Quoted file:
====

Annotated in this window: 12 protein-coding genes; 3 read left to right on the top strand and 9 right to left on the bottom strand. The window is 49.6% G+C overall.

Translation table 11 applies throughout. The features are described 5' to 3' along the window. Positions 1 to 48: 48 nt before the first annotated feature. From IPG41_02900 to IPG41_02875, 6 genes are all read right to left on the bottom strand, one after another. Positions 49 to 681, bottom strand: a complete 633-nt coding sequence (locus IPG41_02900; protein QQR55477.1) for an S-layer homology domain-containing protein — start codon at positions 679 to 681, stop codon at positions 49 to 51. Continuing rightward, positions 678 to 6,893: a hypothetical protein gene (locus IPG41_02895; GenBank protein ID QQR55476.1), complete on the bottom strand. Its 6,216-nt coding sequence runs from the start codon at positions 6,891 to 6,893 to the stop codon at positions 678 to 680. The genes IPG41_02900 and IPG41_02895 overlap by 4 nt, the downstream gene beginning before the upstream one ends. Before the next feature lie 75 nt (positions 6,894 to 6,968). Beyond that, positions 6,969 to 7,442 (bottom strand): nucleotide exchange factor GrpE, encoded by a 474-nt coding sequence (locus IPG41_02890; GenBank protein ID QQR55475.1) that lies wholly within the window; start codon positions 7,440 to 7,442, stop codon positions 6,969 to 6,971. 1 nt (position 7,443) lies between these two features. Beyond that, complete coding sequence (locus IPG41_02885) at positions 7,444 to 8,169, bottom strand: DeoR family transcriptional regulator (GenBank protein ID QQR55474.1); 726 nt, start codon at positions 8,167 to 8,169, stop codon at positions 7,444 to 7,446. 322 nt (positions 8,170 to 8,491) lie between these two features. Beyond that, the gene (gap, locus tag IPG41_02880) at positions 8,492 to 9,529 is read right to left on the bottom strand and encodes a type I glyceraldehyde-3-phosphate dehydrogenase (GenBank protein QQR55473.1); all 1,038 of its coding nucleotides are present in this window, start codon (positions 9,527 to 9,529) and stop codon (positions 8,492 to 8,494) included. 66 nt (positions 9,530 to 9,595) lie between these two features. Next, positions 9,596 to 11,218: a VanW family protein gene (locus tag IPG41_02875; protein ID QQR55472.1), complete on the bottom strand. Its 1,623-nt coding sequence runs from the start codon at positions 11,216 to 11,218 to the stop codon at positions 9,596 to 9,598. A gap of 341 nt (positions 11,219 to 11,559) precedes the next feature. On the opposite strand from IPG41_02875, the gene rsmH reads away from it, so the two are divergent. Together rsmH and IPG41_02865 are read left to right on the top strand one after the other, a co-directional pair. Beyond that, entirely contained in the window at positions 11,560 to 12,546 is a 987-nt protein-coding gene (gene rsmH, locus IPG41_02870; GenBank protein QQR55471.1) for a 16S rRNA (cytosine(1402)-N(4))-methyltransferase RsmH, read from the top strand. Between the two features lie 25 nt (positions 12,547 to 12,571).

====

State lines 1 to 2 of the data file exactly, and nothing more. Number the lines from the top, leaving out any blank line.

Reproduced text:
Annotated in this window: 12 protein-coding genes; 3 read left to right on the top strand and 9 right to left on the bottom strand. The window is 49.6% G+C overall.

Translation table 11 applies throughout. The features are described 5' to 3' along the window. Positions 1 to 48: 48 nt before the first annotated feature. From IPG41_02900 to IPG41_02875, 6 genes are all read right to left on the bottom strand, one after another. Positions 49 to 681, bottom strand: a complete 633-nt coding sequence (locus IPG41_02900; protein QQR55477.1) for an S-layer homology domain-containing protein — start codon at positions 679 to 681, stop codon at positions 49 to 51. Continuing rightward, positions 678 to 6,893: a hypothetical protein gene (locus IPG41_02895; GenBank protein ID QQR55476.1), complete on the bottom strand. Its 6,216-nt coding sequence runs from the start codon at positions 6,891 to 6,893 to the stop codon at positions 678 to 680. The genes IPG41_02900 and IPG41_02895 overlap by 4 nt, the downstream gene beginning before the upstream one ends. Before the next feature lie 75 nt (positions 6,894 to 6,968). Beyond that, positions 6,969 to 7,442 (bottom strand): nucleotide exchange factor GrpE, encoded by a 474-nt coding sequence (locus IPG41_02890; GenBank protein ID QQR55475.1) that lies wholly within the window; start codon positions 7,440 to 7,442, stop codon positions 6,969 to 6,971. 1 nt (position 7,443) lies between these two features. Beyond that, complete coding sequence (locus IPG41_02885) at positions 7,444 to 8,169, bottom strand: DeoR family transcriptional regulator (GenBank protein ID QQR55474.1); 726 nt, start codon at positions 8,167 to 8,169, stop codon at positions 7,444 to 7,446. 322 nt (positions 8,170 to 8,491) lie between these two features. Beyond that, the gene (gap, locus tag IPG41_02880) at positions 8,492 to 9,529 is read right to left on the bottom strand and encodes a type I glyceraldehyde-3-phosphate dehydrogenase (GenBank protein QQR55473.1); all 1,038 of its coding nucleotides are present in this window, start codon (positions 9,527 to 9,529) and stop codon (positions 8,492 to 8,494) included. 66 nt (positions 9,530 to 9,595) lie between these two features. Next, positions 9,596 to 11,218: a VanW family protein gene (locus tag IPG41_02875; protein ID QQR55472.1), complete on the bottom strand. Its 1,623-nt coding sequence runs from the start codon at positions 11,216 to 11,218 to the stop codon at positions 9,596 to 9,598. A gap of 341 nt (positions 11,219 to 11,559) precedes the next feature. On the opposite strand from IPG41_02875, the gene rsmH reads away from it, so the two are divergent. Together rsmH and IPG41_02865 are read left to right on the top strand one after the other, a co-directional pair. Beyond that, entirely contained in the window at positions 11,560 to 12,546 is a 987-nt protein-coding gene (gene rsmH, locus IPG41_02870; GenBank protein QQR55471.1) for a 16S rRNA (cytosine(1402)-N(4))-methyltransferase RsmH, read from the top strand. Between the two features lie 25 nt (positions 12,547 to 12,571).